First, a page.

THERE are two questions of interest about the speech I Herr Hitler delivered on Tuesday—what he said and why he said it. To the latter no answer is available. If there was any reason why the Fiihrer should suddenly have chosen to address some unknown arms-factory in the suburbs of Berlin in presence of the Chief of the General Staff and the Com- mander-in-Chief we are not told what the reason was. But it can be surmised. There is every sign that at a moment in the war when spectacular developments, so far as Germany is concerned, are lacking Herr Hitler felt the desirability of stimulating his country by one of his familiar oratorical tonics. There is nothing for criticism or satire in that. Mr. Churchill has more than once done the same, and more effectively. All that is of consequence is to note that this, to all appearance, is a moment when in the Fiihrer's judgement the country needs such stimulus. On the face of it the tonic is rather diluted. It consists for the most part of declarations about deeds yet to be done and victories yet to be achieved. There is plenty of the old complaint about the intolerable density of popula- tion in Germany, which happens to be less than half the density in this country. There is the accusation that what the Allies want is to maintain "the law of Versailles "—prac- tically every provision in the Versailles Treaty detrimental to Germany having been abrogated before war broke out. There is the old threadbare protest, "I never wanted war "—per- fectly true, no doubt, in the sense that what Hitler wanted was the imposition of his will on Europe by the threat of force rather than the actual exercise of it.
For domestic consumption the, speech had its point. To the arrnament-workers hanging on his words Herr Hitler offered a new Socialist Germany, for which he declared himself trustee. The war would not be won for a few industrialists or million- aires or capitalists, but the people would have access to all that made life worth living. There is something, no doubt, seductive in that picture—so long as such essential elements of life in the pre-war Germany as the Gestapo, the informer, the concentration camp, the dictated Press, the ban on trade unions and public speech, are excluded from it. Nowhere is it sug- gested that the "German People's State" which the Fiihrer promises is to be designed or built or directed by the people. All those prerogatives belong to the German people's trustee alone.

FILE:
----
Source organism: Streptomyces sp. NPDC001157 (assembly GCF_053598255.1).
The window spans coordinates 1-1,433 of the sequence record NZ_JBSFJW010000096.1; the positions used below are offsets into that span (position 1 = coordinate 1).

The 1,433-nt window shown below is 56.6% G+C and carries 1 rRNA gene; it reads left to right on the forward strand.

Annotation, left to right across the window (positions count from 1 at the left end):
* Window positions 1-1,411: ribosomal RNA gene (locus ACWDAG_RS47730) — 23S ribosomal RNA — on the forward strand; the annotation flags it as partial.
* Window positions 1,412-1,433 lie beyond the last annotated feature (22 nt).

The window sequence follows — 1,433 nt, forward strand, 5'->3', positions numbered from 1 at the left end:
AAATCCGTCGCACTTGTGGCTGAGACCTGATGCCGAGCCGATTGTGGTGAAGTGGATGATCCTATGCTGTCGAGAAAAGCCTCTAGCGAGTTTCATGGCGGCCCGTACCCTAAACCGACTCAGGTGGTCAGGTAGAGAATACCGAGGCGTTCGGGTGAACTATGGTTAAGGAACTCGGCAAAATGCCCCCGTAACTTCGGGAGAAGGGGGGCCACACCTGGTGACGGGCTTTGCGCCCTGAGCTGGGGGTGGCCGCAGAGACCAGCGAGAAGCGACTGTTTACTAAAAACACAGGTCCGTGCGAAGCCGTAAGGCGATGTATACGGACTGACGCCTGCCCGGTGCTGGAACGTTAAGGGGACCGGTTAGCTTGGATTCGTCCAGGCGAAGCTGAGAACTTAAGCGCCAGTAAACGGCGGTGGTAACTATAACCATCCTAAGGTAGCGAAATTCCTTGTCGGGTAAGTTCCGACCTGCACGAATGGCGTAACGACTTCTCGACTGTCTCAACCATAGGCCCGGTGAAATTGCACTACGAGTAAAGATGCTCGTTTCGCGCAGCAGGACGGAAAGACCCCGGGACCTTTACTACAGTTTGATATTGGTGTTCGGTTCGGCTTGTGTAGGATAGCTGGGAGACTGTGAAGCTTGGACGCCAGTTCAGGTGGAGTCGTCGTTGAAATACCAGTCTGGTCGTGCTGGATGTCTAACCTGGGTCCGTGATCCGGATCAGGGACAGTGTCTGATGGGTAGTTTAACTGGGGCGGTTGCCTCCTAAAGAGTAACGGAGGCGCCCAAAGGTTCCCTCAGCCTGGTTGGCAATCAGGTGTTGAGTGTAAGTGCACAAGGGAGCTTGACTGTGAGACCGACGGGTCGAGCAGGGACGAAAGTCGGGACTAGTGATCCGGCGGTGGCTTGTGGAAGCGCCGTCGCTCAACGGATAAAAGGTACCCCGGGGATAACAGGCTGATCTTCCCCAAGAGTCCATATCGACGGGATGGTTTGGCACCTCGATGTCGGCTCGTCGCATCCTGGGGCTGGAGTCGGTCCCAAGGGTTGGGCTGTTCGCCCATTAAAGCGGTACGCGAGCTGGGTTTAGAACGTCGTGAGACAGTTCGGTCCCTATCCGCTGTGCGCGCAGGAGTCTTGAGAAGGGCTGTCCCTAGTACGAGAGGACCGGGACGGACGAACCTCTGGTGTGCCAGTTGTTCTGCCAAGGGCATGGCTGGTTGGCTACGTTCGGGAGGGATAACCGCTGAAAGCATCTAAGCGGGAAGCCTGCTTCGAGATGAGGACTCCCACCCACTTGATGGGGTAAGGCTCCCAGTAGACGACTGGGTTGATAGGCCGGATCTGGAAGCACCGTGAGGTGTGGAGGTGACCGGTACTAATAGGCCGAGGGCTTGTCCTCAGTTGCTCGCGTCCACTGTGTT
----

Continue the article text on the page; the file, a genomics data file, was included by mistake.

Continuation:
But the speech has its point for foreign readers equally, and they will find themselves in agreement with an unexpectedly large proportion of it. This, said Herr Hitler, is a conflict between two different worlds. That is completely true. They are two worlds—the world of democracy and the world of Nazism—between which there can be no truce and no recon- ciliation. The democracies, said Herr Hitler, entered the war because the German system did not suit them, and they were afraid the German system would spread to their own people. That is not so far from the truth either. It was when the democracies saw the German system engulf Austria, engulf Czecho-Slovakia, and set about engulfing Poland, that they realised beyond a doubt or hope how inevitably it would engulf their peoples. And it was then, in deep conviction of the rightness and the wisdom of their cause that they took up arms. Where Herr Hitler tore truth up was in his declara- tion that the victory of the Allies would mean the end of the German people. It would mean neither that nor the end of Germany. The end of Nazism, which it would and will mean, is something utterly different. The trouble Hitler takes to emphasise his lie is a lesson to our own propagandists to take equal pains to emphasise the truth.